Other species of the genus Micropterus (i.e. large mouth bass, rock bass,
spotted bass, redeye bass)
Bronzeback, Brown Bass, Bronze Bass
Brassy Brown hue.
Green with dark vertical bands rather than horizontal band along the side.
Smallmouth bass prefer large clear-water lakes (greater than 100 acres,
more than 30 feet deep) and cool streams with clear water and gravel
Smallmouth bass will forage on a variety of creatures, depending on
availability and season. Crayfish tend to be the favored prey, but they
will go after minnows in the spring, insects during hatches (especially
Mayflies), hellgramites and other fish species
Smallmouth bass look similar to their close cousin, the largemouth.
Often they are found in the same waters. To tell the two apart,
the closed mouth. If it extends only to the middle of the eye, it’s
a smallmouth. If it goes way beyond the back of the eye, the fish is a
9 lbs. 1 oz. 6/21/1950, Indian Lake, Oneida County
Scientific name: (Micropterus
means "small fin"; dolomieu was named after M. Dolomieu, a
smallmouth bass occurs in all three drainage basins in Wisconsin
(Lake Michigan, Mississippi River, and Lake Superior). It is
quite probable that the fish was distributed over the state
approximately as it is at present before any introductions were
made. The smallmouth bass is common in medium to large streams
and in large, clearwater lakes throughout Wisconsin.
Wisconsin, smallmouth bass spawning usually occurs at water
temperatures between 62 - 64º F, but they have been found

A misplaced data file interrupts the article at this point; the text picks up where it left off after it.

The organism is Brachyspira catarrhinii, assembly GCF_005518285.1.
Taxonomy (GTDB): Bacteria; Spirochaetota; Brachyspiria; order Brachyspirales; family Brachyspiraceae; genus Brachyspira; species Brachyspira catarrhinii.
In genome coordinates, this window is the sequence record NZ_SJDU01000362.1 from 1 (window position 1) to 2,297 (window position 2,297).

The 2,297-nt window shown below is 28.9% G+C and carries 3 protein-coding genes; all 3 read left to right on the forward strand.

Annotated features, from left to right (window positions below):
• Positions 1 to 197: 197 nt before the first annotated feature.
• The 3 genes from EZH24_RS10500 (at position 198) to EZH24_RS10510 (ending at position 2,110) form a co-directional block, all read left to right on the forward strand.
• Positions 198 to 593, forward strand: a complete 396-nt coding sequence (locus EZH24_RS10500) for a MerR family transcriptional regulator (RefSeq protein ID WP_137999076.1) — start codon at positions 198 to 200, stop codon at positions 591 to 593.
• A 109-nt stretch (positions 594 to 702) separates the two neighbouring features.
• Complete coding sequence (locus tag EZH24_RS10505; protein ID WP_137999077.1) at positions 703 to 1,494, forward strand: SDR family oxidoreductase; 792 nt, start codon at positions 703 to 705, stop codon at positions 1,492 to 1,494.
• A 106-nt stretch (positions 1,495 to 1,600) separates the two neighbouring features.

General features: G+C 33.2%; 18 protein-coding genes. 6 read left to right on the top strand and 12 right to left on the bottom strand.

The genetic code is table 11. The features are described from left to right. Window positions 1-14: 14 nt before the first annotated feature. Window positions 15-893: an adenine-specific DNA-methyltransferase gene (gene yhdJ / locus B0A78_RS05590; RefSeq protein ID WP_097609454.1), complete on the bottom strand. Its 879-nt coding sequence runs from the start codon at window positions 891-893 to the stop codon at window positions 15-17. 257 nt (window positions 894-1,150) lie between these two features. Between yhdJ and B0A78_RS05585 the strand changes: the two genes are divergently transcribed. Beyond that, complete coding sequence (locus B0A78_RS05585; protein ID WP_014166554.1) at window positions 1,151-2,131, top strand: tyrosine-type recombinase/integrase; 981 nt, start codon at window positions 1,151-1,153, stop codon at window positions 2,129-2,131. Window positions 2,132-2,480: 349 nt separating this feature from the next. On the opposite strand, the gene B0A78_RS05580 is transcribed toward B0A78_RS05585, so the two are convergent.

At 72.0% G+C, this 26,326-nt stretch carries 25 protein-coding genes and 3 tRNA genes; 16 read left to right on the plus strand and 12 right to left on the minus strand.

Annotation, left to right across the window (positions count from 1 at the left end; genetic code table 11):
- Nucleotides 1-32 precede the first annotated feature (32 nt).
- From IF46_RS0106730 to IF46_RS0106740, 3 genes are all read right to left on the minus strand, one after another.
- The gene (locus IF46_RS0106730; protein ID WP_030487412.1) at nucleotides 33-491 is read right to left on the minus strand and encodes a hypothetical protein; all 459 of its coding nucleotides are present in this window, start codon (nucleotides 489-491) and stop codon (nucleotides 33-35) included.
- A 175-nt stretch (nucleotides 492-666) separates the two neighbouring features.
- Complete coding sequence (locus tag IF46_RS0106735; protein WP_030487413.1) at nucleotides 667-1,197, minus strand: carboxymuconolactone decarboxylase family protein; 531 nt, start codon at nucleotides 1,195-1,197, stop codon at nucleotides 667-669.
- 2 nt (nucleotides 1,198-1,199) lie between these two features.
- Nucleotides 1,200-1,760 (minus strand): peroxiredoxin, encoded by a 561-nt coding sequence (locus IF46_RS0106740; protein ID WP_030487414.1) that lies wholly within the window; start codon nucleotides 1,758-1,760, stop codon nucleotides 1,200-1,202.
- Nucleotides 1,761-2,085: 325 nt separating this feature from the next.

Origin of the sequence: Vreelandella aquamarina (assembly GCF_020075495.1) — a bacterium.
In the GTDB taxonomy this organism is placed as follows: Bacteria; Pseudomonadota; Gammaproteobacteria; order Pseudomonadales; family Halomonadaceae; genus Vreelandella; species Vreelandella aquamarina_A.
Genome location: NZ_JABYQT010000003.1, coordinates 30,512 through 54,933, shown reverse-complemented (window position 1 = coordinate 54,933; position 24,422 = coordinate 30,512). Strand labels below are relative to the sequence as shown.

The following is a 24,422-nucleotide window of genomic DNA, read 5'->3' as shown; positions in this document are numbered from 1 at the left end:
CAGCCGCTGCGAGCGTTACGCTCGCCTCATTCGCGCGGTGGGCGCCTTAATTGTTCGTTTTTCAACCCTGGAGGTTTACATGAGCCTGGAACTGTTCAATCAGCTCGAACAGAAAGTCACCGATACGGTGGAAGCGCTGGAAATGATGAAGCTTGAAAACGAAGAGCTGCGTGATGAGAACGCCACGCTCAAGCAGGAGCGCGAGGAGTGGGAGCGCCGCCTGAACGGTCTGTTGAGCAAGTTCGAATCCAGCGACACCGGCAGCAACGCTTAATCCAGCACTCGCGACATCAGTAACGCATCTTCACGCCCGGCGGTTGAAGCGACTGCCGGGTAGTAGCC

spawning at 53º F. In southern Wisconsin, the smallmouth spawns
from the middle of May through June (water temperatures between
55 - 75º F). The male smallmouth may build several "practice
nests" until he finally settles on one as suitable. The nest is
usually a large, perfectly circular, clean gravel structure. The
male bass protects the nest against intruders of his own and
Angling: Pound for
pound the smallmouth bass is the scrappiest fish of all
Wisconsin. It is usually associated with a rocky stream or lake
environment where its favorite food, the crayfish, is abundant.
Some of the best lake fishing takes place in June during, and
just after, the spawning season, and in early fall. Natural
baits like hellgrammites, dragonfly larvae and crayfish are
especially effective during early morning or late evening.
(Note: In Wisconsin it is illegal to possess live crayfish while
fishing or while possessing angling equipment on any inland
water, except the Mississippi River.) Probably the best
artificial baits are those used on the surface. Light tackle is
ideal. Fish quietly, casting toward rocks or logs, keeping the
rod tip up and the line taut.